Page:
Armenia on Sunday began handing over a liberated territory to Azerbaijan as part of a peace accord that ended six weeks of fierce fighting over the Nagorno-Karabakh region.
Residents of Azerbaijan's Kalbajar district, which was occupied by Armenian forces for decades, began a mass exodus of the mountainous province in the days leading up to the official withdrawal day.
Thick plumes of smoke were seen rising over the valley near the village of Charektar after residents set their homes on fire preferring to leave devastation in their wake and homes that would be uninhabitable by Azerbaijanis.
The withdrawal of Armenian forces from Kalbajar was supposed to be completed by Nov. 15. However, due to difficulties posed by the climate and natural conditions, Azerbaijan on Sunday gave an additional 10 days to Armenia to completely withdraw from Kalbajar.
Earlier this week, a Russian peacekeeping contingent was deployed to Nagorno-Karabakh. They set up checkpoints and positions in the region's administrative center, Stepanakert (Khankendi), as part of the terms of the accord that sees Armenia cede swathes of territory that Azerbaijan's forces gained in the fighting.
Moscow's peacekeeping mission, which the military said included soldiers that previously were stationed in Syria, comprises some 2,000 troops for a renewable five-year mission.
The ex-Soviet rivals agreed to end hostilities earlier this week after efforts by Russia, France and the U.S. to secure a cease-fire fell through during the nearly two months of clashes.
A key part of the peace deal includes Armenia's return of Kalbajar, as well as the Aghdam district by Nov. 20 and the Lachin district by Dec. 1, which have been held by Armenians since a devastating war in the 1990s.
Armenia conceded on Saturday that 2,317 fighters were killed in clashes in which both sides accused the other of targeting civilian infrastructure.
Azerbaijan has not revealed its military casualties and the real toll after weeks of fighting is expected to be much higher.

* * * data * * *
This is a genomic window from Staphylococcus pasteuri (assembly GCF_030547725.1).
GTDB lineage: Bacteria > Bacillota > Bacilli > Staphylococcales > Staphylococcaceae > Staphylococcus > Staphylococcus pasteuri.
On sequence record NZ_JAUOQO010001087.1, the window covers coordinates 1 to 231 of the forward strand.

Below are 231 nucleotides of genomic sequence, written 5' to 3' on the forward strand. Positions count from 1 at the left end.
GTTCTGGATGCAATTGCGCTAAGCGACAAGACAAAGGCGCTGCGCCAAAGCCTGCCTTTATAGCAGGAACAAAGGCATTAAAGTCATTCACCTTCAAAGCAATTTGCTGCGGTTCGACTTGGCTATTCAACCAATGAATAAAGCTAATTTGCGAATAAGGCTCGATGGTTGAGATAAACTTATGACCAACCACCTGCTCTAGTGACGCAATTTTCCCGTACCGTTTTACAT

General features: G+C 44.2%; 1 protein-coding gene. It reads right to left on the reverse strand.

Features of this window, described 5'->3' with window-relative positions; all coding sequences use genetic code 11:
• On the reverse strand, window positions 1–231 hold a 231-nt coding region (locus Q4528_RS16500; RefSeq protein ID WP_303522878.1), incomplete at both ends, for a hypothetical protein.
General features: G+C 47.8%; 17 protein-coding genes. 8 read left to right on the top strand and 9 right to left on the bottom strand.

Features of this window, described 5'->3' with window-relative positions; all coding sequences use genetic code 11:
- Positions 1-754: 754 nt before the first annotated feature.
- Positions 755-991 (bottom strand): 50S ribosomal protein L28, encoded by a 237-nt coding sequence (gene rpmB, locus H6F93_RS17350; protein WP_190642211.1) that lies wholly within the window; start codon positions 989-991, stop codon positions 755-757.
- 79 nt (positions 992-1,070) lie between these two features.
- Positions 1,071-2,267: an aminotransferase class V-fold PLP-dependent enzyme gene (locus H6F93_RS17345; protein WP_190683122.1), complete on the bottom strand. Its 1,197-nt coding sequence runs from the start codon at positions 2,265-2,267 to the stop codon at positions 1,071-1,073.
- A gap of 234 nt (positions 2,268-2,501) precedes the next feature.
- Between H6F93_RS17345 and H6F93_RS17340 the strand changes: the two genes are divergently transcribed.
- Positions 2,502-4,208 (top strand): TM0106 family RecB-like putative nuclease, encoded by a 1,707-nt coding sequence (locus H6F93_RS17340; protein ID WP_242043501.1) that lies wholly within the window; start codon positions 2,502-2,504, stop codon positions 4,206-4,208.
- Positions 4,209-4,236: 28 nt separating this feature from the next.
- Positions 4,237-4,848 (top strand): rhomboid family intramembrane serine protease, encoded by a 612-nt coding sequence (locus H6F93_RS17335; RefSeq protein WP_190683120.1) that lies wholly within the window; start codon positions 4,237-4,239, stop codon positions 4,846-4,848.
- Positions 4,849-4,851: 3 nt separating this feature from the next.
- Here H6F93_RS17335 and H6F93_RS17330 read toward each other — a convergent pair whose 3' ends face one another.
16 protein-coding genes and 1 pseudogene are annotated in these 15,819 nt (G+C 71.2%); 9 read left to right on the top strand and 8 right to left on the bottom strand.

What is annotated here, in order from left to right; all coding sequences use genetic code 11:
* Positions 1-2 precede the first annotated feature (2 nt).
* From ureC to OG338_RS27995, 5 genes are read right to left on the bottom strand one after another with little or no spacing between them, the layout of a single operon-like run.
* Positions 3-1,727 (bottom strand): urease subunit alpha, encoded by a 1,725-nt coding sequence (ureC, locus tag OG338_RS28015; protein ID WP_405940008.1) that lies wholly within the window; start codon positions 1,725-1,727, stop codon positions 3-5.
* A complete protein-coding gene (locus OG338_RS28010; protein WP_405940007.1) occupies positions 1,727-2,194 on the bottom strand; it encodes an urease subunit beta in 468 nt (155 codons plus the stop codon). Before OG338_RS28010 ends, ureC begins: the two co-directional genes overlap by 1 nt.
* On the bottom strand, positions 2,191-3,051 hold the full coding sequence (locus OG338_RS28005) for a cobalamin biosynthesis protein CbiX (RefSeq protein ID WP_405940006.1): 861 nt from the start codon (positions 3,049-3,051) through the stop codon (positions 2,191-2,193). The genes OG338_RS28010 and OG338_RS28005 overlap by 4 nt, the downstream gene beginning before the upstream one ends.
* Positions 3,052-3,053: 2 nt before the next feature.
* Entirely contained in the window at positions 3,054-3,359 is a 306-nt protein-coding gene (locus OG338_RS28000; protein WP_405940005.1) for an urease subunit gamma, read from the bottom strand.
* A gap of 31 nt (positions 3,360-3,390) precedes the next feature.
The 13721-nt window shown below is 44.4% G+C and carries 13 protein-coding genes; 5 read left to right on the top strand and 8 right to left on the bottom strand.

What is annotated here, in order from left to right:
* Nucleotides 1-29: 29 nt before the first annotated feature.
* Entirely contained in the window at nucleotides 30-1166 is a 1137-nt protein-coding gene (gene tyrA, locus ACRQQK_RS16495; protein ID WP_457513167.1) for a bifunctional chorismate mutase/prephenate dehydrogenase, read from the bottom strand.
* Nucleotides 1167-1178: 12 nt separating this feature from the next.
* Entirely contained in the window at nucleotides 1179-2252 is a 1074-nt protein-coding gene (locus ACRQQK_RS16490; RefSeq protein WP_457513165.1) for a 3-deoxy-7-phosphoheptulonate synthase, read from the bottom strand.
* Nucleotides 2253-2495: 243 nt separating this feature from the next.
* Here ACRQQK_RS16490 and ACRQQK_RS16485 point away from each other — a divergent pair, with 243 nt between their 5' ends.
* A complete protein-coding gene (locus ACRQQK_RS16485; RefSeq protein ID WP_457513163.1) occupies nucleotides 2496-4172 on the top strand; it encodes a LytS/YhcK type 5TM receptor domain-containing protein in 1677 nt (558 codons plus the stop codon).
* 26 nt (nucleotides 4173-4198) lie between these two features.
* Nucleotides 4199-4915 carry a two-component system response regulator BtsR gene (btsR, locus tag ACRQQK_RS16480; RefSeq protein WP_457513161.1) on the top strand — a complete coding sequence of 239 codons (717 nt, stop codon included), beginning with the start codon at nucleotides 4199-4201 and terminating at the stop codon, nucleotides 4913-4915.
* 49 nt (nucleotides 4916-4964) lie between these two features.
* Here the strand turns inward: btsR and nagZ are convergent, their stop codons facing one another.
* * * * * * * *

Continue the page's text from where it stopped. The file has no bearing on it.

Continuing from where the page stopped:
Russian President Vladimir Putin on Friday said the number of fatalities had surpassed 4,000 and that tens of thousands of people had been forced to flee their homes.
Kalbajar was almost exclusively populated by Azerbaijanis before they were expelled by Armenians in the 1990s war following the breakup of the Soviet Union, and a majority of the homes being abandoned previously belonged to Azerbaijanis. Some 60,000 Azerbaijanis had to leave their homes in 128 villages and took refuge in other parts of Azerbaijan.
The Armenian government controversially subsidized the region's settlement by ethnic Armenians.
Putin told his Azerbaijani counterpart, Ilham Aliyev, on Saturday to take care of Christian shrines in parts of Nagorno-Karabakh that Azerbaijan gets under this week's cease-fire agreement, the Kremlin said.
Putin told Aliyev there were Christian churches and monasteries in areas of the enclave. "In this respect, he (Putin) underscored the importance of securing safety and normal church life of these shrines," the Kremlin said.
Aliyev said that was how Azerbaijan will act, according to the Kremlin.
Plot to kill Pashinian
The peace accord with Azerbaijan has sparked a week of protests in Armenia where demonstrations and opposition parties are calling for Prime Minister Nikol Pashinian to resign.